Unable to bridge the differences with Republicans, Democrats on Thursday downplayed the importance of getting a deal done before the symbolic milestone.

“What is most important is that we get a substantive piece of legislation, regardless of the date,” Ms. Bass said.

She declined to define what Democrats are demanding in the talks but broadly characterized their position.

“What needs to happen is that we need to figure out what policies should be in place to prevent the brutality and the deaths,” she said.

Ms. Bass said she will remain in Washington next week to continue negotiations, although the House will not be in session because of the Memorial Day holiday, and was hopeful of reaching a deal sooner than later. 

“I don’t think it will be much later,” she said. “But it will not be by Tuesday.”

Mr. Booker told reporters much the same thing. “I’m not really looking at a schedule. I’m just trying to get this bill done — done right. I highly doubt we’ll have it done by Tuesday,” he said.

House Speaker Nancy Pelosi also downplayed the significance of not meeting Mr. Biden’s timeline at her weekly press conference on Thursday.

“I’m not a timetable person,” she said. “You can’t do it until it’s ready and in the best possible way. And that is more valuable than having it ready a couple of weeks earlier.”

The controversy over ending qualified immunity, which is strongly opposed by police unions, is not unique to Washington. States have enacted a range of policing measures in the past year but only two have dealt with the issue, according to an analysis by Third Way, a centrist Washington think tank.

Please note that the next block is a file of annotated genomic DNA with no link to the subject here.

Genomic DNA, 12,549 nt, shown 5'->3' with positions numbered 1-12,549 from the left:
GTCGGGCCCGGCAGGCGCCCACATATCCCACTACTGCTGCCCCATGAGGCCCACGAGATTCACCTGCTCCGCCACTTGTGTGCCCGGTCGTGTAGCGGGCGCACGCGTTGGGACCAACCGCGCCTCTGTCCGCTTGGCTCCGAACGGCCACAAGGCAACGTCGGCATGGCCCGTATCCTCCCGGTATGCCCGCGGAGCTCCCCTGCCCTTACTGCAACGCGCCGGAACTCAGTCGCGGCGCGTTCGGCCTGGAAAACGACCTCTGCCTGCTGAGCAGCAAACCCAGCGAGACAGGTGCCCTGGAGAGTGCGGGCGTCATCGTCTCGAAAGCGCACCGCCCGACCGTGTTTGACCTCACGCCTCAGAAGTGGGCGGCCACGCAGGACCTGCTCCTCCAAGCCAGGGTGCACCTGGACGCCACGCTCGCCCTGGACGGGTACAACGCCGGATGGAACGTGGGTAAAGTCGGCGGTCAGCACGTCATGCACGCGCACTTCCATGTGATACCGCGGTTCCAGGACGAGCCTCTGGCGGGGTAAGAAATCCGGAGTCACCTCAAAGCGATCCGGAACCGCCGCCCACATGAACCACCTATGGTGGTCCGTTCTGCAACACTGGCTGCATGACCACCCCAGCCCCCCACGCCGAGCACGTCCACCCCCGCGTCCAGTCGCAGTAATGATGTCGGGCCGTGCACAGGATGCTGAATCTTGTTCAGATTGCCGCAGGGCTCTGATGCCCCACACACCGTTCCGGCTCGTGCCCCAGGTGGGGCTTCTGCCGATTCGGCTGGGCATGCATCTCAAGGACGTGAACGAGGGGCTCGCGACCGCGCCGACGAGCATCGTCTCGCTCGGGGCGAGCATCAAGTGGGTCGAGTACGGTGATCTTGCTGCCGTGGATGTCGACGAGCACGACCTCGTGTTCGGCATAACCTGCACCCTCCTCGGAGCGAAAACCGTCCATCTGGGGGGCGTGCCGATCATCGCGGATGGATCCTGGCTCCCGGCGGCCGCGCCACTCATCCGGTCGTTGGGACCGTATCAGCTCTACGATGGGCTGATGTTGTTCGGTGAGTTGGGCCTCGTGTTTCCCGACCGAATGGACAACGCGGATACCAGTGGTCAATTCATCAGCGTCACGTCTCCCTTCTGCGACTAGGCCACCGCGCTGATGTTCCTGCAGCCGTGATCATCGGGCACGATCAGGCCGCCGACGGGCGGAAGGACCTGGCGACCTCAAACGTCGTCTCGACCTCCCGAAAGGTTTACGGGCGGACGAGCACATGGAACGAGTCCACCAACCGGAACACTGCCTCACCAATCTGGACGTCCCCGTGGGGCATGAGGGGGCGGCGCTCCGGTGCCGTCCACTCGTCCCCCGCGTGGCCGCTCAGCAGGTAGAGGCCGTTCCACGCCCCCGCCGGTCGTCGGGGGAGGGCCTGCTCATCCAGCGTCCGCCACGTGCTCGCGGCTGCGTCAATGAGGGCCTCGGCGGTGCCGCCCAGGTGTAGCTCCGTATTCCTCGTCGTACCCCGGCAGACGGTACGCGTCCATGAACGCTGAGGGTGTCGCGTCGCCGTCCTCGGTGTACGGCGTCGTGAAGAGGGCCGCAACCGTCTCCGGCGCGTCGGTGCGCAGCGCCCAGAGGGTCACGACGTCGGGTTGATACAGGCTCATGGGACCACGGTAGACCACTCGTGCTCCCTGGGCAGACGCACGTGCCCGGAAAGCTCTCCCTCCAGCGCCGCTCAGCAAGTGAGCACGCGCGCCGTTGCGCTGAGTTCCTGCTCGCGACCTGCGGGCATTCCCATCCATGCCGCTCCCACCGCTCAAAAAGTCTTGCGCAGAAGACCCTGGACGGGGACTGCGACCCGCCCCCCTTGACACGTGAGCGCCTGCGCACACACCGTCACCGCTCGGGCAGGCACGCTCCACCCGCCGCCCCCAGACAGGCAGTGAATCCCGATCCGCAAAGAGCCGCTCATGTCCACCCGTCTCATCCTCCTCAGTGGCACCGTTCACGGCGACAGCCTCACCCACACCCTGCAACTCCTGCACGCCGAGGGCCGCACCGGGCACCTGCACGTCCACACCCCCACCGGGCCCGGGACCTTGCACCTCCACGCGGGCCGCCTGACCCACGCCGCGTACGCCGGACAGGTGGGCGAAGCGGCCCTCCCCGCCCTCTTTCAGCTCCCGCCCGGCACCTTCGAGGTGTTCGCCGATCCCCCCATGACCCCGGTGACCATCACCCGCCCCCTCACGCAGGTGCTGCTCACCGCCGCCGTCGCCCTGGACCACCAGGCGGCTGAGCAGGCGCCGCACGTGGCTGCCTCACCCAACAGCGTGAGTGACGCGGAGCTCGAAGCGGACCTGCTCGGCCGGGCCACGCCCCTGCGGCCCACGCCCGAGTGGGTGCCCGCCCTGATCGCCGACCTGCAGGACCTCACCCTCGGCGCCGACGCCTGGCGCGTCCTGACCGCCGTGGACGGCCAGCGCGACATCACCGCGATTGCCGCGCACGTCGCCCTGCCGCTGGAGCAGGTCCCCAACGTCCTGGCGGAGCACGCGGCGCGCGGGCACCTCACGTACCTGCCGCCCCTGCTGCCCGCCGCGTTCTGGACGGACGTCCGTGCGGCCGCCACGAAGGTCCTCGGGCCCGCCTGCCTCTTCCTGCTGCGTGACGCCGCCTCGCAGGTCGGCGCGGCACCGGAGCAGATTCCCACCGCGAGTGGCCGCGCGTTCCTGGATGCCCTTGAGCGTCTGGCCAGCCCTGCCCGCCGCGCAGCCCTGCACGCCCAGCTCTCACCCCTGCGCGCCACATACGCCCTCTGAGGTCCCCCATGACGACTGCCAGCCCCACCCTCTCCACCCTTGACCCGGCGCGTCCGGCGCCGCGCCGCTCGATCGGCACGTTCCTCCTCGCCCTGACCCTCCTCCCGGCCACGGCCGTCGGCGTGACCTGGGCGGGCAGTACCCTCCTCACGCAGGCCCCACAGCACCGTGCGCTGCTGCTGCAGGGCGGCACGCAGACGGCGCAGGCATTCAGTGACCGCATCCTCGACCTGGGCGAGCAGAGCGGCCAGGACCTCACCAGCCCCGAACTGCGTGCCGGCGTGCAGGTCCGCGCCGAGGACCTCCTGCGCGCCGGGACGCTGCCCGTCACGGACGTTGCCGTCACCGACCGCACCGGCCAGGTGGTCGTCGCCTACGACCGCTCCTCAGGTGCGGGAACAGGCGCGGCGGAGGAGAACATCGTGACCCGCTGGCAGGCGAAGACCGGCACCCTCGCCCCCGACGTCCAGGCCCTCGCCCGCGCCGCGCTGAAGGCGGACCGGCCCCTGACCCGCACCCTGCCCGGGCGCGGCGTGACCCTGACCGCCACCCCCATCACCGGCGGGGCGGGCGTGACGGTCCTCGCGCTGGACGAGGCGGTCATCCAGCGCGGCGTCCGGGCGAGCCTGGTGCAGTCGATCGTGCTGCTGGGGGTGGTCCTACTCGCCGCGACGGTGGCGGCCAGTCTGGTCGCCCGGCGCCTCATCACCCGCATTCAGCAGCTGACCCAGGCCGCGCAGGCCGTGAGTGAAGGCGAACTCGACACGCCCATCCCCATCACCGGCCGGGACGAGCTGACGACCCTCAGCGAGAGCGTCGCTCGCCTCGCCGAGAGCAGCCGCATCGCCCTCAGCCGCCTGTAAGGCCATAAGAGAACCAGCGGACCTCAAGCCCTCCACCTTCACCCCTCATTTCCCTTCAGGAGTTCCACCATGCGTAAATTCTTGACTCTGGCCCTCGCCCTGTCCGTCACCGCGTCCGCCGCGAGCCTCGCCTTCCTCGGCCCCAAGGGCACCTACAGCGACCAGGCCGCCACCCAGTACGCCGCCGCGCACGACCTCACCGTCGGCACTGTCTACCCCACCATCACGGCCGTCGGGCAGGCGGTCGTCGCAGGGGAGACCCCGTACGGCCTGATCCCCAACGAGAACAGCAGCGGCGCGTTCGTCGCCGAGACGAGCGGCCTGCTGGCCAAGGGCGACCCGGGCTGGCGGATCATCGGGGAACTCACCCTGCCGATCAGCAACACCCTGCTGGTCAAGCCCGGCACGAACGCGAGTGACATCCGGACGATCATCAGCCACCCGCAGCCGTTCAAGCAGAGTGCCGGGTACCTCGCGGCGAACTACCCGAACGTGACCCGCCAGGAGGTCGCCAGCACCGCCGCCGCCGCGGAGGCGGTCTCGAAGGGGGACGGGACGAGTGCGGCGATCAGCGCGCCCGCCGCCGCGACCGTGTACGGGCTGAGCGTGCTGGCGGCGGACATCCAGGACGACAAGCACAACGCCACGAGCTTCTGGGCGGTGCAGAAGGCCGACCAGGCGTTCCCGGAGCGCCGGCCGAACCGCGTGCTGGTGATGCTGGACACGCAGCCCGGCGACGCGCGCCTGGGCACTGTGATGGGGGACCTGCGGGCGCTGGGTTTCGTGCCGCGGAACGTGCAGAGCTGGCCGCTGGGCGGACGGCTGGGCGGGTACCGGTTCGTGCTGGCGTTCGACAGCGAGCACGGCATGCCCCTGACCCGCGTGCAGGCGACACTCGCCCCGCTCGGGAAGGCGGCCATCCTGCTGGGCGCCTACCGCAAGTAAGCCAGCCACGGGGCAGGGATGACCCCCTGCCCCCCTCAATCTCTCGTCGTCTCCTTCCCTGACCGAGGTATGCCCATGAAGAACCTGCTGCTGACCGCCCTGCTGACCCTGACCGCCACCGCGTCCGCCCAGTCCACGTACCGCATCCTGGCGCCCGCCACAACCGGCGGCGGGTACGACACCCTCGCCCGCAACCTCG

Colorado last year became the first state to eliminate qualified immunity for police officers. As a compromise, it set a $25,000 limit on what officers would have to pay, with their departments picking up the rest. New Mexico followed by repealing the immunity outright on April 7.

Colorado and New Mexico both have Democratic-run legislatures and Democratic governors.

Still, the various actions by the states showed support for making some changes regardless of whether Democrats or Republicans are in power, said Third Way in its analysis.

“State legislatures passed a sweeping array of bills that reflect many of the same proposals that were thwarted in Congress. Across the nation they are showing that policing reform is viable in blue, purple, and red states alike,” the report said.

The most common change to policing rules was tighter standards for use of force. Jurisdictions across the country restricted when police officers can use force and what type of force they can use, including 10 that banned the use of chokeholds, according to the report.

Nine other states increased police training, particularly in de-escalating violence and addressing racial bias. Nine have increased standards for accrediting officers and five have created independent bodies to investigate allegations of police misconduct.

Polls show voters in both parties strongly support changes to law enforcement rules.

A 2020 Pew Research Center poll found that 35% of Americans rated as “excellent” or “good” when asked how well police use force appropriately. Nearly two-thirds rated their use of force as “fair” or “poor.”

Another Pew poll in July 2020 found that two-thirds of voters want police to face the threat of being sued for their actions, which included 45% of Republicans and 84% of Democrats.